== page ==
I sat down this evening to watch The Gates, a new show debuting on ABC, and though it was not quite the gripping reality-TV-docudrama detailing the inner sanctum of Bill and Melinda Gates’ lives and their ongoing battle to achieve consensus on their foundation’s projects that I had expected, I did enjoy it and am considering sticking with it to see if it has staying power over its first season.
To start, neither Bill nor Melinda Gates are even in the show, and for that matter, I’m not even sure that it can be classified as “reality TV.” But I guess the umbrella of that label covers many a show’s head these days, so I’ll not argue the point. Reality or not, the show is about a gated community, but it isn’t just the subdivisions that are gated, the whole town is gated; a security guard has to open the gates to The Gates for you to get in and out, and there are surveillance cameras everywhere. The new chief of police is Nick Monahan,
who is bringing his family to The Gates for a second chance following a questionable shooting incident in Chicago that resulted in his resignation. One imagines that this will serve as a background plot point that should give us at least a few angst-filled flashback scenes going forward. Nick Monahan (Frank Grillo - Prison Break)
is accompanied by his wife Sarah (Marisol Nichols – 24), their daughter, who is not in the pilot long enough for me to remember her name, and their son Charlie, who enrolls in the local high school and instantly hits it off with a girl named Andie (Skyler Samuels – That’s So Raven).
It turns out that all is not well in this lovely gated suburbutopia, however. The show opens with a little girl running out into the street chasing her skateboard and nearly being hit by a truck, which swerves and hits a concrete mailbox. The driver is a local contractor with a nasty cut over his eye. Once he’s asked inside by the Monahan’s neighbor, Claire Radcliff (Rhona Mitra – The Practice, Nip/Tuck, Boston Legal),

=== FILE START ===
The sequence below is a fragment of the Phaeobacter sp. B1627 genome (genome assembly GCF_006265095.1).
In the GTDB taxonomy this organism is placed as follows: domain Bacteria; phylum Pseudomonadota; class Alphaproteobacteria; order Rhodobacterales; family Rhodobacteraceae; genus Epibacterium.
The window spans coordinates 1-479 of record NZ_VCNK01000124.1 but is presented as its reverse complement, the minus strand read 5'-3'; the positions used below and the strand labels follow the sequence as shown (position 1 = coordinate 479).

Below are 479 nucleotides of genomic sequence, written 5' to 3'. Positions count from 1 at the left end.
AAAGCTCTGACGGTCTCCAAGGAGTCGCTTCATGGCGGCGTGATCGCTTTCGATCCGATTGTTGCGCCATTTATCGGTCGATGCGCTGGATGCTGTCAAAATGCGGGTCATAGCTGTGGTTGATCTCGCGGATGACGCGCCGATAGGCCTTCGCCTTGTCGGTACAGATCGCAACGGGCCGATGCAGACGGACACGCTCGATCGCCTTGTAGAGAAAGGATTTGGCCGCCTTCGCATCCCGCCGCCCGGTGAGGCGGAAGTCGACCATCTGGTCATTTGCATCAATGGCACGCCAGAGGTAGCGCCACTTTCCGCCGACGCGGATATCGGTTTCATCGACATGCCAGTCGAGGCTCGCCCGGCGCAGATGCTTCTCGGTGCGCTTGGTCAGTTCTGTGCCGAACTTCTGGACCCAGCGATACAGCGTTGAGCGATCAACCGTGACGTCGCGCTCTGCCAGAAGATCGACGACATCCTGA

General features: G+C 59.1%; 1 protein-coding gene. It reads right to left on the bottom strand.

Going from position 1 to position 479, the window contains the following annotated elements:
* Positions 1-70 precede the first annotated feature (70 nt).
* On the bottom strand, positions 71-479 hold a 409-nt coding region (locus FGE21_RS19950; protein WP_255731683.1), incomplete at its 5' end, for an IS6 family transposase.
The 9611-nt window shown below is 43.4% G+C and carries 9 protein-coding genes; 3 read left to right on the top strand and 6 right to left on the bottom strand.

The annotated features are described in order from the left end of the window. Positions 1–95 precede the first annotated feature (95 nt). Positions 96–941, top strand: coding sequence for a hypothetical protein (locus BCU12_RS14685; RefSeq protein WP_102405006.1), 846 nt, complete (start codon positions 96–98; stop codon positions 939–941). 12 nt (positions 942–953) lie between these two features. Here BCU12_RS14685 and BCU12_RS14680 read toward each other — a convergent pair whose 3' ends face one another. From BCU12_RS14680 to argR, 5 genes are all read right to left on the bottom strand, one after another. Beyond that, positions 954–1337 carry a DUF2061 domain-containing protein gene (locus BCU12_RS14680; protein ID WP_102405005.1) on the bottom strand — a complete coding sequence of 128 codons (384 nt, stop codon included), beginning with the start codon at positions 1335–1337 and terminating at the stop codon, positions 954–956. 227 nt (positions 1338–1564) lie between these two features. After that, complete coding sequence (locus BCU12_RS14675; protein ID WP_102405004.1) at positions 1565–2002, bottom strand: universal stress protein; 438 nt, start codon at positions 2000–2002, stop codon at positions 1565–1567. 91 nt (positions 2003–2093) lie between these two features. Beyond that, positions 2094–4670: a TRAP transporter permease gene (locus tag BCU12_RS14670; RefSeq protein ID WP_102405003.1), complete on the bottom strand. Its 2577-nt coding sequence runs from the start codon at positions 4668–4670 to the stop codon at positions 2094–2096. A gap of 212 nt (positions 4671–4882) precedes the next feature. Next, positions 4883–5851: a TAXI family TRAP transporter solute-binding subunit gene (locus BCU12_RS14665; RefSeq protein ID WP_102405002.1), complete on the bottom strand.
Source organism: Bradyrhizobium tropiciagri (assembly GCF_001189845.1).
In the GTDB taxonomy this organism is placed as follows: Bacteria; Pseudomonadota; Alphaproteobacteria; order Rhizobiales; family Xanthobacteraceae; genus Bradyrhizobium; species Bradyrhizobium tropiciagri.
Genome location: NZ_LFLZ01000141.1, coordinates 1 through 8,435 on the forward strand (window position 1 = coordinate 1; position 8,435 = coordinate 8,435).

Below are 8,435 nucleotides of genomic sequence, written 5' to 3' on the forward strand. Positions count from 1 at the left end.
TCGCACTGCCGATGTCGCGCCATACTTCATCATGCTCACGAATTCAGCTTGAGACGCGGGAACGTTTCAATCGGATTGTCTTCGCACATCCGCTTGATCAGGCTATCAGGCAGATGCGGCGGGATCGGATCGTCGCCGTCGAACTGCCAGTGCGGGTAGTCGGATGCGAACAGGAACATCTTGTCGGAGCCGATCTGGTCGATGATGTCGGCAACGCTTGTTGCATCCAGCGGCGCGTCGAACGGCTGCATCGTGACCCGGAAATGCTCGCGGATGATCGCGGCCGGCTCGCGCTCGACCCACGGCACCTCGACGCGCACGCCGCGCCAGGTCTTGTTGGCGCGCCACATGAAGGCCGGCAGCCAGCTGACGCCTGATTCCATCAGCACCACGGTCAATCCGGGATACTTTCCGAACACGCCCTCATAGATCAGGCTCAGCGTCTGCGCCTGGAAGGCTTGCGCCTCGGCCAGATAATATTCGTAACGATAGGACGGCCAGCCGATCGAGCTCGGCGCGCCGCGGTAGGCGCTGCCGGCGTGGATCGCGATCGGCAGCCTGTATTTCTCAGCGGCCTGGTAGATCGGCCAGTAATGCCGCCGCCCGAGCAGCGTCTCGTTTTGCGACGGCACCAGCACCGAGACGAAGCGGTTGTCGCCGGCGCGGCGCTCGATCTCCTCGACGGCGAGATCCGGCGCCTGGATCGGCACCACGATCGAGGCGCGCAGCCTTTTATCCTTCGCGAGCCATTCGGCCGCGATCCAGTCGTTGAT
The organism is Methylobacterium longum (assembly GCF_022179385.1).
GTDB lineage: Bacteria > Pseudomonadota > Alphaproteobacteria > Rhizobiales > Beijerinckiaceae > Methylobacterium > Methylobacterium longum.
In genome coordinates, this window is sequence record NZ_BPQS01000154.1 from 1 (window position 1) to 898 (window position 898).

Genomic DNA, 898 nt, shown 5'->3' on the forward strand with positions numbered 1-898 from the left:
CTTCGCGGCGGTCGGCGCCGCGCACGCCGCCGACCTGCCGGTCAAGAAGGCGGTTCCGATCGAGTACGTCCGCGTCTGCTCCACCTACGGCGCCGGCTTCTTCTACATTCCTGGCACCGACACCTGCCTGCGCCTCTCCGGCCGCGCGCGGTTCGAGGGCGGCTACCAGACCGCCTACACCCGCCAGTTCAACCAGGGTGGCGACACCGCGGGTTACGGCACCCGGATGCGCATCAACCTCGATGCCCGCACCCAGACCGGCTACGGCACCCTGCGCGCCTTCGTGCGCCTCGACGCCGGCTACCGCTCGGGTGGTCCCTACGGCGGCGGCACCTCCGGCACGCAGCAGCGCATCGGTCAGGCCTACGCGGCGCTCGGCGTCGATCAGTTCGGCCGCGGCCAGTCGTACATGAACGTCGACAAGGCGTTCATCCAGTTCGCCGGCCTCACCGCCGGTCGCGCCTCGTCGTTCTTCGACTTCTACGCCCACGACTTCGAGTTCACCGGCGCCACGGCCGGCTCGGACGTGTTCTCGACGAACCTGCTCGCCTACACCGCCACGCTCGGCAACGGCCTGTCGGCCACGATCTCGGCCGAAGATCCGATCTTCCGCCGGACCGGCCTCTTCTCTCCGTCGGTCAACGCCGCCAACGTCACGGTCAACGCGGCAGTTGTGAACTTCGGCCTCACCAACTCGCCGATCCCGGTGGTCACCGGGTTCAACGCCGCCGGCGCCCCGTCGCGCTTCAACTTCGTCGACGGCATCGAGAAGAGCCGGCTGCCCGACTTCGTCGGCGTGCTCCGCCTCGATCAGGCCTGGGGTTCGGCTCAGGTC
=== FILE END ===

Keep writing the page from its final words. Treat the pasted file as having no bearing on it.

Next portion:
(Ever wonder who that beautiful brunette was that is nearly assaulted by an invisible Kevin Bacon in Hollow Man? Yup, this be she.)
he decides to make a pass at her and she decides to drink his blood, what with being a vampire, greatly displeasing her husband, who wants nothing more than for them to quietly assimilate. This sets in motion the initial story arc: a contractor goes missing, the new police chief is suspicious and starts investigating, the vampiric Radcliffs have to cover the contractor’s death, they come under Monahan’s radar, and the powers that be warn Monahan that this is a nice gated community and they don’t need him stirring up trouble by making accusations against citizens who draw a lot of water in this, their eden. “Stay out of Malibu, Lebowski!”
Meanwhile, Charlie catches Andie’s eye with his keen literary analysis in English class, and her boyfriend Brett is displeased by their friendly overtures, meaning he freaks out in football practice and injures another player, then destroys a sink and some mirrors in the bathroom. Oh, and he has heightened senses and is a werewolf. There’s also a couple of competing magic tea shop-owning proprietresses thrown in, which should be good for some cross-fire in the ensuing epic clashes promised by the pilot.
The Gates didn’t blow me away, leaving me feeling that this is a show that I have to watch. I do think it will be entertaining, however, and I see some real potential here. Many will no doubt be turned off by the fact that it’s another vampire show, as there is inevitable backlash following cultural phenomena like the Twilight series, and it does seem like this is coming on the heels of a number of projects (just in recent memory, the Blade series, Twilight, the Underworld trilogy, True Blood)
and can’t help but be a stale rehash, not to mention the fact that, exempting the final two thirds of the Blade trilogy, the forenamed products were really quite good. The size of the Twilight phenomenon may well have owed something to the momentum that accrues to these sorts of cultural wildfires, but nothing gets big enough to reach that tipping point where it can become a cultural conflagration without first being a quality product for at least one major demographic.
The Gates is not the next Twilight, though it will benefit by showing up well before the fire department has even been called for the latter. It does give us a teen love triangle, but insofar as we know, Charlie isn’t a vampire, and I don’t see Andie’s character setting families and communities at odds by forcing us to join “Team Charlie” or “Team Brett.”
What The Gates will offer, however, is a combination of some familiar formulas. We have ‘the myth of suburban bliss exploded;’ ‘vampires v. werewolves;’ and a ‘high school love-drama,' all topped by a thin layer of cop-show mystery. The result is nothing short of a spectacular alter ego: Desperate Vampires' Creek. Now, if they renamed the show with my improved moniker, you would stick around for at least a few weeks longer, wouldn’t you?
Let the internet petition commence.
Single White Sock Puppet